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Eventually, the NBA will again open the door for high school players to jump directly to the league — this time around teams are far better prepared to deal with and develop young players than when this was thrust upon them in the late 1990s and early 2000s. Everyone is awaiting the change, because one-and-done has not been good for anyone.

However, talks between the NBA and the players’ union to open that door again in 2022 have hit gridlock and reached a standstill over pre-draft issues. Adrian Wojnarowski of ESPN broke the news.

The NBA and National Basketball Players Association are struggling to reach an agreement on lowering the age limit to 18, differing on the league’s desire to attach two conditions to ending the one-and-done NBA draft era, league sources told ESPN.

Commissioner Adam Silver is pressing NBPA executive director Michele Roberts to require that player agents furnish all teams with medical information on prospective draft prospects, league sources said. The league also wants to mandate players attendance and some level of participation in the pre-draft combine, sources said…

“We’re investing millions of dollars into players who we’ll now have even less information about coming out of high school, and we should have the right to have all the information available on who we are selecting,” one general manager told ESPN.

From a team’s perspective, it’s easy to see why they want these conditions. As the anonymous GM above notes for teams this is an investment and if a player has a medical issue — such as the heart issues that have led to surgeries for Jeff Green, Ronny Turiaf, and others now including UCLA’s Shareef O’Neal (Shaq’s son) — teams believe they have a right to know in advance.

However, medical information is not freely shared now — agents often withhold it from (and keep their player from working out for) teams they do not want to draft their player all the time. This doesn’t always work, teams draft guys without workouts and medicals every year, but it’s a bit of leverage agents have now to try and get their player to what they see as a better fit (that can be about opportunity or market size).

According to Wojnarowski, 11 of the 65 players invited to the NBA Draft Combine last year did not take part in the medical exam portion (every team has access to that report). That’s about some agents trying to gain a little leverage in the process, for teams the risk is higher if they don’t have that information.

As for the combine, while more and more players are skipping the drills and games part of the event, going through the measurements and interview processes are basically universal.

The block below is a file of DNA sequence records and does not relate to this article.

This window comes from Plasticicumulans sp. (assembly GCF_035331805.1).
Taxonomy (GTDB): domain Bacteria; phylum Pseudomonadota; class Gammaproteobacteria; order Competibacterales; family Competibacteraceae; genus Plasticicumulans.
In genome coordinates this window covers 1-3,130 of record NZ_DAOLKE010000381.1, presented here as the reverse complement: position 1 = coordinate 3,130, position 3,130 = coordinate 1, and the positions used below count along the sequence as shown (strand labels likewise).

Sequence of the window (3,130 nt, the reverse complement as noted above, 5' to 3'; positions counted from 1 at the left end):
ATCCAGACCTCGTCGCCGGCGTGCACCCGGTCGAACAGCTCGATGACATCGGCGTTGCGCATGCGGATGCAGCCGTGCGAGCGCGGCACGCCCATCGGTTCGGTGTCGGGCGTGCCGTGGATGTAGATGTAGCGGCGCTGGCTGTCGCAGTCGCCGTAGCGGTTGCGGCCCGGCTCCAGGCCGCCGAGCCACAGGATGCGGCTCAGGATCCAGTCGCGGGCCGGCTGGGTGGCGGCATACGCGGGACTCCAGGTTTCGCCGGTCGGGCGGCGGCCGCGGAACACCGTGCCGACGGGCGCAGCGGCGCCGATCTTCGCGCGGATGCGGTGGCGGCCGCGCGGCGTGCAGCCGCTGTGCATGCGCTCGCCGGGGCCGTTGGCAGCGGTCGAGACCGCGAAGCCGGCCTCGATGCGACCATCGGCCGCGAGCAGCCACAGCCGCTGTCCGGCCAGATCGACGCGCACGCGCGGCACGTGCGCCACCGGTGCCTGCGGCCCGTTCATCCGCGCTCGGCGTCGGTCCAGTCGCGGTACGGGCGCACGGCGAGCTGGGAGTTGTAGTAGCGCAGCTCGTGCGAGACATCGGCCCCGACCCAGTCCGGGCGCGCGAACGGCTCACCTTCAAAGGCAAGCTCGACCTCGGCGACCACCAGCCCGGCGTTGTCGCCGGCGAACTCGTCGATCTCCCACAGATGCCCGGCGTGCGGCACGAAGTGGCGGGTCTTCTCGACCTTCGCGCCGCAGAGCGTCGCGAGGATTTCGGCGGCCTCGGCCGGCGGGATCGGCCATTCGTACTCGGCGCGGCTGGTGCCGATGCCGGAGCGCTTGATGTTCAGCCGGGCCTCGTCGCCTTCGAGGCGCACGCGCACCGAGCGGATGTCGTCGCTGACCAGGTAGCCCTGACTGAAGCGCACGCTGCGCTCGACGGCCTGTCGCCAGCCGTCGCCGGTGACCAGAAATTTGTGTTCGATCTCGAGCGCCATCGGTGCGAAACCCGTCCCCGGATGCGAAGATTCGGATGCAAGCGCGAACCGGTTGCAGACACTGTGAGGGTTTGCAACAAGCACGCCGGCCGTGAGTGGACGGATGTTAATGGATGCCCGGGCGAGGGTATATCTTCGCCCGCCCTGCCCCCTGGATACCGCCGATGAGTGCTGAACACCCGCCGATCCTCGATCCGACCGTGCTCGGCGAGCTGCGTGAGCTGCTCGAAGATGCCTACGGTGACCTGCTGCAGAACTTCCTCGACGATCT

The NBA drafting straight out of high school is going to happen again — and it should. If a young player is good enough, or on track to be good enough, and he’s a legal adult teams should have the right to bring him in. The NCAA should adapt to a system that keeps the players that do enter college there a little longer — at least two years — allowing for more consistency and a better product for them. (Of course, the NCAA is the protector of a feudal system of “amateurism” that needs to go, so lord knows what they will ultimately do, but bet on it being whatever they must to protect all that money flowing into their pockets.)

The earliest the draft of 18-year-olds would happen is 2022, both giving teams more time to scout what is the current high school freshman class that would graduate that year, and giving teams knowledge of what was coming down the line when trading draft picks.

Jimmy Butler on boos to M-V-P chants: ‘I love it. I love it.’

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Jimmy Butler knew it was coming. Request a trade out of town and of course the fans are going to boo. Butler also said he thought he could win the Timberwolves faithful over again if he just played hard like always.

That’s how the script played out.

Butler was booed loudly when he was announced — although not as loudly as coach/GM Tom Thibodeau — but by the end of the game they were cheering him and chanting MVP as he dropped 33 points on 12 shots in a Timberwolves win over the Cavaliers, 131-123. After the game, Butler said he was good with the boos.

“I love it. I love it. I think people kind of love to hate me sometimes. Say whatever you want to say, but it really makes me smile, what people think about me. But no matter what, you gotta respect my effort…

“You may not like me, That’s okay. But as long as you know that my mind and my heart are in the right place, that I do everything to win and I would do anything for my guys.”

Butler said he was being made out to be the bad guy in this saga but people don’t know all the facts, then he wouldn’t discuss what it was people didn’t know. Butler also was frustrated with teammates that the Timberwolves had a 21-point lead in the third but it got close again in the fourth (Butler himself was -3 for the game, he was part of that problem). But in the end, as it often does (and as Thibodeau seems to be betting on), winning cures all ills.

Minnesota is now 1-1 on the young season, meanwhile, trade talks surrounding Butler are dormant.